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Project Cold Front: Fiber artists ‘yarn bomb’ Charles Town

By Staff | Jan 10, 2020

Items crafted by Judy Johnson and Susie Adams donned this tree in Charles Town. Toni Milbourne

CHARLES TOWN – To raise awareness of the struggles faced by the county’s homeless population, more than 15 fiber artists worked together to provide an eye-catching reminder that cold weather is here.

The artists gathered donations for cold-weather items for Jefferson County Community Ministries, a local organization that helps the homeless and those in need in the county.

Dubbed as Project Cold Front, the project was organized by Julie Philabaum, who said she had seen something similar being done in Pittsburg, Pa.

Local fiber artists donned trees in a three-block span of downtown Charles Town, with sweaters, scarves and other knitted or crocheted items, along with signage describing the project. The signage shares each artist’s name and encourages those who are reading the sign and admiring the items to “take a selfie” and post to social media to encourage donations to JCCM.

Stacey Rawlings, who contributed a tree sweater for the project, posted her selfie to her Facebook account.

A West Virginia theme was woven into the tree sweater by one fiber artist as part of Project Cold Front. Toni Milbourne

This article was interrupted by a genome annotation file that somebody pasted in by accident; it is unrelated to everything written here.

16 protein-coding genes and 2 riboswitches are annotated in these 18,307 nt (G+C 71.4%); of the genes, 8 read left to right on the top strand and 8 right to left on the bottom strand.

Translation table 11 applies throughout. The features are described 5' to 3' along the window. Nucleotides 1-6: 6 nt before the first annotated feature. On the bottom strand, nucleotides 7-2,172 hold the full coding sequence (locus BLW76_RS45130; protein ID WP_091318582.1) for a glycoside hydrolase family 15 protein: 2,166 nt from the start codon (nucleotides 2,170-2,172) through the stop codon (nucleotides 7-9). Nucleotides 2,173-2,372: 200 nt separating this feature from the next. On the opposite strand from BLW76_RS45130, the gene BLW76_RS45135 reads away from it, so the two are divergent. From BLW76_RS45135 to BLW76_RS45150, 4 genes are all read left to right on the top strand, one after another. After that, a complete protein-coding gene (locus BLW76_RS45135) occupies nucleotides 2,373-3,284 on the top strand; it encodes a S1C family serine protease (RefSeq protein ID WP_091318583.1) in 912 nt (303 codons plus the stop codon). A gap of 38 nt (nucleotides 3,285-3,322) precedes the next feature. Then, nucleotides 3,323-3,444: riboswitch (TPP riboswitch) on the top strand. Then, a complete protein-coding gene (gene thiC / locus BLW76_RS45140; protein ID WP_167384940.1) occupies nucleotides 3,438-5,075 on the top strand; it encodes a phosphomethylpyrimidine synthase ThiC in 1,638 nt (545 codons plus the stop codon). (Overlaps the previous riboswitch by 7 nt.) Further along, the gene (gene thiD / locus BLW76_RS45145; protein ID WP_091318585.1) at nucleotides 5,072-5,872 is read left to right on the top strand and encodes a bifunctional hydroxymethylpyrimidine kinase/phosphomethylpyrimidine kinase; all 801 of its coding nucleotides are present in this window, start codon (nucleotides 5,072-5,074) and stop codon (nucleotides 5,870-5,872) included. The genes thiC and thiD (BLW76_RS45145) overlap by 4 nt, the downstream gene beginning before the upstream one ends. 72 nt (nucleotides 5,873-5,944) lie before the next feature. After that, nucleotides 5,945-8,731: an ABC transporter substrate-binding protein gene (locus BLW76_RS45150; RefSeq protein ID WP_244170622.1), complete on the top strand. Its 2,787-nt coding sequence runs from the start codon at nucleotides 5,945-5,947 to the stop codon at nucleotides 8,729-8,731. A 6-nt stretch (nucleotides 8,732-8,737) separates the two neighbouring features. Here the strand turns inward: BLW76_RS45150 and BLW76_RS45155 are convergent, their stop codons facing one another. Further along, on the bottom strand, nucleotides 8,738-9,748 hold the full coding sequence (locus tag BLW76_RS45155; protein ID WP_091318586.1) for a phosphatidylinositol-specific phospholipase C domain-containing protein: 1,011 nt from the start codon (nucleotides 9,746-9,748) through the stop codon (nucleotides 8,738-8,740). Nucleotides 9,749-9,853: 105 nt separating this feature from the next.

“I just installed my tree sweater as part of Project Cold Front,” her post said. “I also personally donated 10+ coats and 22 pairs of LulaRoe leggings last week to JCCM.”

According to Rawlings, a LulaRoe consultant, she hosted a “buy one, give one” event during the holiday season, in which she donated one pair of leggings for every pair sold.

“I was lucky to be able to participate in this wonderful project,” said fiber artist Katrina Ashley. “It meant a lot to me personally, as my uncle recently passed away. He had a hard life. He was living on the streets at the time of his death.”

When Ashley heard about his passing, she said she was close to completing the “sweater” that she was making for the Project Cold Front.

“I’m sure ministries like JCCM showed my uncle much kindness throughout his life,” Ashley said. “It was very special for me to be able to wrap this tree in memory of him, hoping it will benefit those who share his struggles.”

In addition to providing cold weather items to the homeless in the community, JCCM also provides a variety of services, not the least of which is a cold-weather shelter from October to March. JCCM also helps with food, laundry, computer and internet access and more for those in need. JCCM has a clothing and food bank at its West Washington Street location.

More information on JCCM’s services, visit jccm.us, email info@jccm.us or call 304-725-3186.

The art display will remain in Charles Town through Feb. 24.